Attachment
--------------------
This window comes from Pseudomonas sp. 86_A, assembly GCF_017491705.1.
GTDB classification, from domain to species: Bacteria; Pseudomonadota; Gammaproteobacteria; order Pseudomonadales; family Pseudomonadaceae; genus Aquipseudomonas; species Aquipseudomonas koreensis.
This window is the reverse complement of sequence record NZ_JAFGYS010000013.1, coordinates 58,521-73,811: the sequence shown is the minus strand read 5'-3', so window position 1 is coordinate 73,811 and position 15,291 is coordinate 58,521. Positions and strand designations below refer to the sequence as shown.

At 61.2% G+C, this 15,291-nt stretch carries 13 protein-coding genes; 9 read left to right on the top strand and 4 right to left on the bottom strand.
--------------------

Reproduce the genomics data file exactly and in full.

This window comes from Pseudomonas sp. 86_A, assembly GCF_017491705.1.
GTDB classification, from domain to species: Bacteria; Pseudomonadota; Gammaproteobacteria; order Pseudomonadales; family Pseudomonadaceae; genus Aquipseudomonas; species Aquipseudomonas koreensis.
This window is the reverse complement of sequence record NZ_JAFGYS010000013.1, coordinates 58,521-73,811: the sequence shown is the minus strand read 5'-3', so window position 1 is coordinate 73,811 and position 15,291 is coordinate 58,521. Positions and strand designations below refer to the sequence as shown.

At 61.2% G+C, this 15,291-nt stretch carries 13 protein-coding genes; 9 read left to right on the top strand and 4 right to left on the bottom strand.